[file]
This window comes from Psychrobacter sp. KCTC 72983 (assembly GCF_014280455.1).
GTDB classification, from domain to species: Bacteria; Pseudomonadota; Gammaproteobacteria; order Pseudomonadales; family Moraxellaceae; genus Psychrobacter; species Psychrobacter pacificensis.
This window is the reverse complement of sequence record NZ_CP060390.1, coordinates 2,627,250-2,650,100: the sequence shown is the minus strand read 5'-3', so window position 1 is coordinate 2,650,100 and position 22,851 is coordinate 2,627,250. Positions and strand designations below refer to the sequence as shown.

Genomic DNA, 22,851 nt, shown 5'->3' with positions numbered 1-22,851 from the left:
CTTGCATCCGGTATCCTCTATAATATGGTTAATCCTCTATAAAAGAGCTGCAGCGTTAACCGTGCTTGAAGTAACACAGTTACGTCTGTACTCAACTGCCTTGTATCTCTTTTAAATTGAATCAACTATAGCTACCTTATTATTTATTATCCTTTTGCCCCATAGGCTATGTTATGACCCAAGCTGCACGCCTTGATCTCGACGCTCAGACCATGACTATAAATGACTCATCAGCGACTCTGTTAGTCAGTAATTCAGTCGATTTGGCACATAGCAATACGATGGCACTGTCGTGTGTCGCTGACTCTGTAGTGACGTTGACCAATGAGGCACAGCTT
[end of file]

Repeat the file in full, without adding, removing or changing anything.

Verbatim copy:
This window comes from Psychrobacter sp. KCTC 72983 (assembly GCF_014280455.1).
GTDB classification, from domain to species: Bacteria; Pseudomonadota; Gammaproteobacteria; order Pseudomonadales; family Moraxellaceae; genus Psychrobacter; species Psychrobacter pacificensis.
This window is the reverse complement of sequence record NZ_CP060390.1, coordinates 2,627,250-2,650,100: the sequence shown is the minus strand read 5'-3', so window position 1 is coordinate 2,650,100 and position 22,851 is coordinate 2,627,250. Positions and strand designations below refer to the sequence as shown.

Genomic DNA, 22,851 nt, shown 5'->3' with positions numbered 1-22,851 from the left:
CTTGCATCCGGTATCCTCTATAATATGGTTAATCCTCTATAAAAGAGCTGCAGCGTTAACCGTGCTTGAAGTAACACAGTTACGTCTGTACTCAACTGCCTTGTATCTCTTTTAAATTGAATCAACTATAGCTACCTTATTATTTATTATCCTTTTGCCCCATAGGCTATGTTATGACCCAAGCTGCACGCCTTGATCTCGACGCTCAGACCATGACTATAAATGACTCATCAGCGACTCTGTTAGTCAGTAATTCAGTCGATTTGGCACATAGCAATACGATGGCACTGTCGTGTGTCGCTGACTCTGTAGTGACGTTGACCAATGAGGCACAGCTT